The vehicle was impounded pursuant to Vehicle Code section 22651, subdivisions (b) and (h) and subject to an inventory search pursuant to established police policy. Vehicle Code section 22651, subdivision (b), provides that a peace officer may remove a vehicle: “When a vehicle is parked or left standing upon a highway in a position so as to obstruct the normal movement of traffic or in a condition so as to create a hazard to other traffic upon the highway”; and (h)(1) “When an officer arrests a person driving or in control of a vehicle for an alleged offense and the officer is, by this code or other law, required or permitted to take, and does take, the person into custody.”
Sergeant Carr explained that the inventory search was required to document what was in the vehicle and to protect the tow company and the police department. Although Sergeant Carr was aware of the narcotics investigation, he testified that the sole purpose of the impound search was to inventory what was in the vehicle and to verify that nothing was missing when the vehicle was returned to appellant. Vehicle Code section 22651 authorized the vehicle impound. (See People v. Aguilar (1991) 228 Cal.App.3d 1049, 1053 [court focuses on the purpose of the impound rather than the purpose of the inventory].) When a vehicle is lawfully impounded, an inventory search pursuant to an established, standardized procedure does not violate the Fourth Amendment. (South Dakota v. Opperman, supra, 428 U.S. at pp. 371-375; People v. Nottoli (2011) 199 Cal.App.4th 531, 545-546; People v. Evans (2011) 200 Cal.App.4th 735, 743, fn. 5.) The trial court reasonably concluded that it was a lawful inventory search aimed at securing the car and its contents. (South Dakota v. Opperman, supra, 428 U.S. at p. 373; People v. Suff (2014) 58 Cal.4th 1013, 1056.)
Search Incident to Arrest
In the alternative, the trial court found that the search was incident to a lawful arrest and did not violate the Fourth Amendment. Citing Arizona v. Gant (2009) 556 U.S. 332 (Gant), appellant argues that the search was unreasonable because the officers had no reason to believe that evidence relevant to the arrest for driving under the influence of a controlled substance would be found in the vehicle. In Gant the defendant was arrested for driving with a suspended license, handcuffed, and locked in a patrol car before officers searched his car and found cocaine. The Supreme Court determined that the search-incident-to-arrest exception to the Fourth Amendment's warrant requirement did not justify the search because the police could not reasonably have believed that evidence of the offense for which defendant was arrested (i.e., driving with a suspended license) might be found in the car. (Id., at p. 344.) “Police may search a vehicle incident to a recent occupant's arrest only if the arrestee is within reaching distance of the passenger compartment at the time of the search or it is reasonable to believe the vehicle contains evidence of the offense of arrest. When these justifications are absent, a search of an arrestee's vehicle will be unreasonable unless police obtain a warrant or show that another exception to the warrant requirement applies.” (Id., at p. 351.)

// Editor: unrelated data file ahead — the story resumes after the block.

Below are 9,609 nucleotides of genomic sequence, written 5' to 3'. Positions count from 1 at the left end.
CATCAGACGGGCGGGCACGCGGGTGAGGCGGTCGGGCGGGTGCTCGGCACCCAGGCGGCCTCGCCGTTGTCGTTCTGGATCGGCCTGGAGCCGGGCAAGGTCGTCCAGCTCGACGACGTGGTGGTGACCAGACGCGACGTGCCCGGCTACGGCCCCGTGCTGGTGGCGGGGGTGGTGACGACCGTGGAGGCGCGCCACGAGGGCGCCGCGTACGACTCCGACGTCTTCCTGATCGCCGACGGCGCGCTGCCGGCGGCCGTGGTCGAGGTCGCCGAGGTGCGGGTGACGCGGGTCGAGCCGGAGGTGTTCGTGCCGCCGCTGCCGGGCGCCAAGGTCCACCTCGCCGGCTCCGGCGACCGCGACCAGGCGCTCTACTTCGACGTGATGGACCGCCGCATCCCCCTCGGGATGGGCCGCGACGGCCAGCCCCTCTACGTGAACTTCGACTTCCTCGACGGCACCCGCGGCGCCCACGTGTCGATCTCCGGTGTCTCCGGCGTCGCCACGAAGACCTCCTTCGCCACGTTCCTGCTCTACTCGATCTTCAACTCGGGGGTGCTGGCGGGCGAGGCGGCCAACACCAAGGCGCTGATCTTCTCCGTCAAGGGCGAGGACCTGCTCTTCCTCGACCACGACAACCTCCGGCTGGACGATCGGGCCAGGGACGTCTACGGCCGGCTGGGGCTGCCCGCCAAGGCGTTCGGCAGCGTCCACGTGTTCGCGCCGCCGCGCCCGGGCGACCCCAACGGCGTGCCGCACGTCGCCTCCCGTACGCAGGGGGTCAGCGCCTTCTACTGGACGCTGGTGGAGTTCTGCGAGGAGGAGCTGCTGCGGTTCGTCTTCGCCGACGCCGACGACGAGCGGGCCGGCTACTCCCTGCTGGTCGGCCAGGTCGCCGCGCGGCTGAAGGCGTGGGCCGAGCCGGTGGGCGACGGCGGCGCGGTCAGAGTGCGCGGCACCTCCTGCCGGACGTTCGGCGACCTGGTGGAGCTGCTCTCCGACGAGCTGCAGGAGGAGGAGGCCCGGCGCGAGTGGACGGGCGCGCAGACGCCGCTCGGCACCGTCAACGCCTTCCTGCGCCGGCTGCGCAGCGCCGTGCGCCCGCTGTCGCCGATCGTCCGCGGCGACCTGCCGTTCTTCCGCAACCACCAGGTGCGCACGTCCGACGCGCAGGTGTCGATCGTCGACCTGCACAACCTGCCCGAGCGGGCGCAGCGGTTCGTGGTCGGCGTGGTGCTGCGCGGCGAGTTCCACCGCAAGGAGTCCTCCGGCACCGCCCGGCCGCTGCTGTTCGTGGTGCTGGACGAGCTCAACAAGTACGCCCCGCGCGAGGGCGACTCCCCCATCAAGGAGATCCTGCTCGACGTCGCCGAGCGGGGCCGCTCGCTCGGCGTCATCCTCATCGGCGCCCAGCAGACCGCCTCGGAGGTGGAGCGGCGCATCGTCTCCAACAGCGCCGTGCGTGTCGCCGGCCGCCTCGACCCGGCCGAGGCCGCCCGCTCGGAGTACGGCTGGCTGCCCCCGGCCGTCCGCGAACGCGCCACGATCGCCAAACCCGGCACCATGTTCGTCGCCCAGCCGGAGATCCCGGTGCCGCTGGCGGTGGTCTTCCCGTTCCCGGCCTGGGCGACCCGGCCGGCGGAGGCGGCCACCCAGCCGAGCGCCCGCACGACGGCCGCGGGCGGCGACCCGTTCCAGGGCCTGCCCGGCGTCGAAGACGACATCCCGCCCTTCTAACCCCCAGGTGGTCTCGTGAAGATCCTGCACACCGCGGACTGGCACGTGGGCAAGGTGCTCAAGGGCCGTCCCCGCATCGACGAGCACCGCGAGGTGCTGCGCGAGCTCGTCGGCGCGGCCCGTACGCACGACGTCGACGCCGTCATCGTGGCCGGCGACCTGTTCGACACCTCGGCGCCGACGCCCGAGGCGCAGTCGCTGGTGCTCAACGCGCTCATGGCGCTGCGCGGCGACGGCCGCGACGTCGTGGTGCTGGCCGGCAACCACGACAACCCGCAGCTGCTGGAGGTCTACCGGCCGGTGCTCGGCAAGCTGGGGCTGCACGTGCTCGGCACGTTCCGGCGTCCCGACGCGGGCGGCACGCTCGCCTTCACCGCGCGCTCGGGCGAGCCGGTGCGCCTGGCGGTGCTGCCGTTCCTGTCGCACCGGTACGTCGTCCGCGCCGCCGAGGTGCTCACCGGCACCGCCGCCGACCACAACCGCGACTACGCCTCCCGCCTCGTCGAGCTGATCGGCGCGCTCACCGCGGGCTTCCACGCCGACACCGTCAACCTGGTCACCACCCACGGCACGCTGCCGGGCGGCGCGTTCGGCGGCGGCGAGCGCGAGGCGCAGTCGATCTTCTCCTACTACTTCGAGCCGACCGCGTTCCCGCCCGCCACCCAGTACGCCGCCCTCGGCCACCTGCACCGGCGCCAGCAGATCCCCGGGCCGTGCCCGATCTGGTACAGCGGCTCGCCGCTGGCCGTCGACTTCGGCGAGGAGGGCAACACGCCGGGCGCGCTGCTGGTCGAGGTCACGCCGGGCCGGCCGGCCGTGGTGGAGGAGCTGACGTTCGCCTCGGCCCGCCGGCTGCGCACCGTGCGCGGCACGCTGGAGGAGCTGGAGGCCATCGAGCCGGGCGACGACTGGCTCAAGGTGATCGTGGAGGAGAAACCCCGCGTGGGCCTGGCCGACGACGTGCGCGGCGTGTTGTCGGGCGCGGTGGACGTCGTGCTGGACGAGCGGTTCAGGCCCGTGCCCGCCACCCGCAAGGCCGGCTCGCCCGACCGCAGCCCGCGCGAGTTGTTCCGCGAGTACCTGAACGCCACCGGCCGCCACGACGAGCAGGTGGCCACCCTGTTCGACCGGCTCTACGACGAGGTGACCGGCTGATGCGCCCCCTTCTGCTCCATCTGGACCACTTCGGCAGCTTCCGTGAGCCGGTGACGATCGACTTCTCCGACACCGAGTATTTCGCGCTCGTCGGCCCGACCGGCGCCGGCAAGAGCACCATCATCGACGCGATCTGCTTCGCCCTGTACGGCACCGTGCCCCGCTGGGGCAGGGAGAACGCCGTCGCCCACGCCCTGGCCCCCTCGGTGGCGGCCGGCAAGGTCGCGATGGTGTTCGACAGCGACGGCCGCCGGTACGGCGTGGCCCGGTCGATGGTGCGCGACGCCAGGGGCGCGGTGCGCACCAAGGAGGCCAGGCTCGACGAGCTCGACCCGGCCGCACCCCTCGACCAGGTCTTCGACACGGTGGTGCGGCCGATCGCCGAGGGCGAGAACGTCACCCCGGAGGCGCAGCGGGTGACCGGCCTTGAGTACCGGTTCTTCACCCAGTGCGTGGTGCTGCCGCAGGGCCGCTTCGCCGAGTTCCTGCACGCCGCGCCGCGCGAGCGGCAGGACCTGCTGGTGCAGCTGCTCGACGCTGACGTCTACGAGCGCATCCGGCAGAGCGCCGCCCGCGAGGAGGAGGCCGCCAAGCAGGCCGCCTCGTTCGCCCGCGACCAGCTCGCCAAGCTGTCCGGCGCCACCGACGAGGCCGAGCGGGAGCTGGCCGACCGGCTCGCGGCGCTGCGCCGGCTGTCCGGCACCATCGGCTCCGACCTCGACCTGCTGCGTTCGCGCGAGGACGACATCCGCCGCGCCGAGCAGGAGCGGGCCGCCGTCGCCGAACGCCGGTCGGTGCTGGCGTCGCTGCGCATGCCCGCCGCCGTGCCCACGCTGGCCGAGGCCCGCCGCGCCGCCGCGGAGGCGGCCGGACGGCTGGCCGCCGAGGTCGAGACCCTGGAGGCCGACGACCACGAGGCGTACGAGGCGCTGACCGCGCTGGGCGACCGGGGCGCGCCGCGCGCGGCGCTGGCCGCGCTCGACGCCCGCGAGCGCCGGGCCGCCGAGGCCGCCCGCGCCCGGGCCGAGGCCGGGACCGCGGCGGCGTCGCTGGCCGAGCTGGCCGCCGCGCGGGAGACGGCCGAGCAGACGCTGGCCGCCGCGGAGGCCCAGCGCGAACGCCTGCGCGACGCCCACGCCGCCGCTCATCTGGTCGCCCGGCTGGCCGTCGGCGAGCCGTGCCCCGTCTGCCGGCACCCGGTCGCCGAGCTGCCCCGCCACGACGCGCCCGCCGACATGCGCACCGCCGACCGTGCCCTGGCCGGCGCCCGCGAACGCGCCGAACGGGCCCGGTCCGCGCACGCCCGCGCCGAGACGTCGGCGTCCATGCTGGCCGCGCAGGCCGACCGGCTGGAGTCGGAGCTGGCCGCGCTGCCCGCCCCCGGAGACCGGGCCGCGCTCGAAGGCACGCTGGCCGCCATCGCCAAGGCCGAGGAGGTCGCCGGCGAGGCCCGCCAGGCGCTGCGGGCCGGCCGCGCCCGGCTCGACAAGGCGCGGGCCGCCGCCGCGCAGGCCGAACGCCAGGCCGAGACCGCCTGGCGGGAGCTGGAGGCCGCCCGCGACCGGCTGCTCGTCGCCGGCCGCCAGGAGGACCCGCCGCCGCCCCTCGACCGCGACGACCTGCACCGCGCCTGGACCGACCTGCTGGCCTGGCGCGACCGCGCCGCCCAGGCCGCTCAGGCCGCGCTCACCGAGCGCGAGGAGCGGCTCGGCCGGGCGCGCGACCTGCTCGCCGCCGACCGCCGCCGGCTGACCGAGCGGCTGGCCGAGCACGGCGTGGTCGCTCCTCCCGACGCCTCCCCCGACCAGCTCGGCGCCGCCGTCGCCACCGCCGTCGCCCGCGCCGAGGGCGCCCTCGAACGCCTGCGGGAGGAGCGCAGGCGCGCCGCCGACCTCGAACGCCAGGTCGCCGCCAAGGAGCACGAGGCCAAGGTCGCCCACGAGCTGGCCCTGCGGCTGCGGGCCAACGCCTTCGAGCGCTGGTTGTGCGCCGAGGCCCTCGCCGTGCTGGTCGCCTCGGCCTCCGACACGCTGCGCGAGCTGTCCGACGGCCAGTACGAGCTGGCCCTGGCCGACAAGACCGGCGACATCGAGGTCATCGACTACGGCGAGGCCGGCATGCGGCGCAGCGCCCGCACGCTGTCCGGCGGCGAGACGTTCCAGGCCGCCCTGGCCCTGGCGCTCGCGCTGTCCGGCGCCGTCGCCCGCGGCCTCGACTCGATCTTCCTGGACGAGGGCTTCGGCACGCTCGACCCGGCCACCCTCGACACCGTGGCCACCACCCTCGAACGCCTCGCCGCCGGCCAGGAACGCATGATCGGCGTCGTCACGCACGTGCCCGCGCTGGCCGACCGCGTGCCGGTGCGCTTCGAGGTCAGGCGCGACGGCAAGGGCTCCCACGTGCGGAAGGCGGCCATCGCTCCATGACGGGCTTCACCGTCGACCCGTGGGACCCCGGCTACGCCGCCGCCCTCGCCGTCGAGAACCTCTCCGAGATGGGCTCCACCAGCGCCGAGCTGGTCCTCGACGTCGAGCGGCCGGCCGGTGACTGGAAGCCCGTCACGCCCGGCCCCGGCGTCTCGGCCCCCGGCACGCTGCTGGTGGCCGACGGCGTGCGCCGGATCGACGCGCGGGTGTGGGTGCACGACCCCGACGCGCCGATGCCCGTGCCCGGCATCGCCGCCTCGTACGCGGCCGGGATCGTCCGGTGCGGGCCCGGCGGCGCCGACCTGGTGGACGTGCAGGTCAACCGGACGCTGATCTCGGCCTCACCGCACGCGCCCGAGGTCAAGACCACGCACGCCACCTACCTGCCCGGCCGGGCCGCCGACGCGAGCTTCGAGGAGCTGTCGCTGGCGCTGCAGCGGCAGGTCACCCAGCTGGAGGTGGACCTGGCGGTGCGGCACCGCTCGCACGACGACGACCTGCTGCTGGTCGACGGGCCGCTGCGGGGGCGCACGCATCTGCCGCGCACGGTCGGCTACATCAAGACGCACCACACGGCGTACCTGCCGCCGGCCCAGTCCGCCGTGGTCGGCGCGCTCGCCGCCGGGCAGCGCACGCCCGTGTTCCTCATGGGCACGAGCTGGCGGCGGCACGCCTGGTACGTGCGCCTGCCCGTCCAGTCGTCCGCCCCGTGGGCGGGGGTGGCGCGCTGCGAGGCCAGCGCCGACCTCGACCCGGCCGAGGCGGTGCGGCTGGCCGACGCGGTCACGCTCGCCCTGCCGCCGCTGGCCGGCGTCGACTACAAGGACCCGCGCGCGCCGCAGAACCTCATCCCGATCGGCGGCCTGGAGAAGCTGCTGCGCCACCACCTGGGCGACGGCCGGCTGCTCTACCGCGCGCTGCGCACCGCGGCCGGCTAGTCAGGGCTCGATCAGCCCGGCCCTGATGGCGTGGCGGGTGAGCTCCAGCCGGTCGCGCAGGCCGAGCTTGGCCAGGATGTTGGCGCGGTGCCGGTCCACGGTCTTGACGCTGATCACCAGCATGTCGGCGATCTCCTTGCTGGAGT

In People v. Nottoli, supra, 199 Cal.App.4th 531, defendant was arrested for driving with an expired license and for being under the influence of a controlled substance. (Id., at p. 540.) A deputy searched Nottoli's vehicle and found drug paraphernalia, a firearm, and a cell phone photo of Nottoli posing with firearms. (Id., at p. 541.) The Court of Appeal held that the search was valid pursuant to Gant. Although it was unreasonable to believe evidence of the expired license offense would be found in the car, defendant's “arrest for ‘being under the influence of a controlled substance’ supplied a reasonable basis for believing that evidence ‘relevant’ to that type of offense might be in his vehicle. [Citations.]” (Id., at p. 553.) “The presence of some amount of the controlled substance or drug paraphernalia in the interior of the vehicle would be circumstantial evidence tending to corroborate that a driver was in fact under the influence of the controlled substance.” (Id., at p. 554, fn. omitted.) The court rejected the argument that some showing of particularized facts, in addition to or in place of analysis of the nature of the offense, was required. (Id., at p. 556.) “Gant indicated that the nature of the crime of arrest was determinative ․” (Id., at p. 553.) “[N]othing in Gant suggests that the Supreme Court was adopting a fact-intensive test similar to the reasonable suspicion standard established by Terry v. Ohio (1968) 392 U.S. 1 [20 L.Ed.2d 889, 88 S.Ct. 1868] ․” (Ibid.)
Appellant admitted using Percocet and marijuana earlier in the day and was under the influence of a controlled substance when driving. When he stepped out of the vehicle to perform the field sobriety tests, he threw his jacket and keys into the car, rolled up the window, and locked and shut the door. Officer Chesson thought it was “odd” behavior but consistent with what someone driving under the influence would do if trying to hide drugs. In accordance with Gant, “the focus of the inquiry is entirely upon the nature of the offense of arrest, rather than the particular facts of the case. [Citation.]” (People v. Evans, supra, 200 Cal.App.4th at p. 748.) “[W]hen a driver is arrested for driving under the influence, or being under the influence, it will generally be reasonable for an officer to believe evidence related to that crime might be found in the vehicle. [Citations.] It is certainly logical and reasonable to expect that items related to alcohol or drug consumption, such as alcoholic beverage bottles or drug paraphernalia, might readily be contained in the intoxicated driver's car.” (Id., at p. 750.) The trial court did not err in finding that the search was reasonable and incident to the arrest for driving under the influence of a controlled substance. (Ibid.; People v. Nottoli, supra, 199 Cal.App.4th at p. 553.) A person arrested for driving under the influence may not defeat a “search incident to arrest” by locking incriminating evidence inside his vehicle. As indicated, it is a crime to do so.
The judgment (order denying motion to suppress evidence) is affirmed.
CERTIFIED FOR PUBLICATION.
1. We commend the trial court for a well articulated ruling. Such a ruling not only tells parties why the court has ruled, but also aids the appellate court in its duties. (See also People v. Williams (2007) 156 Cal.App.4th 949, 952.)
YEGAN, J., Acting P. J.
We concur: PERREN, J. TANGEMAN, J.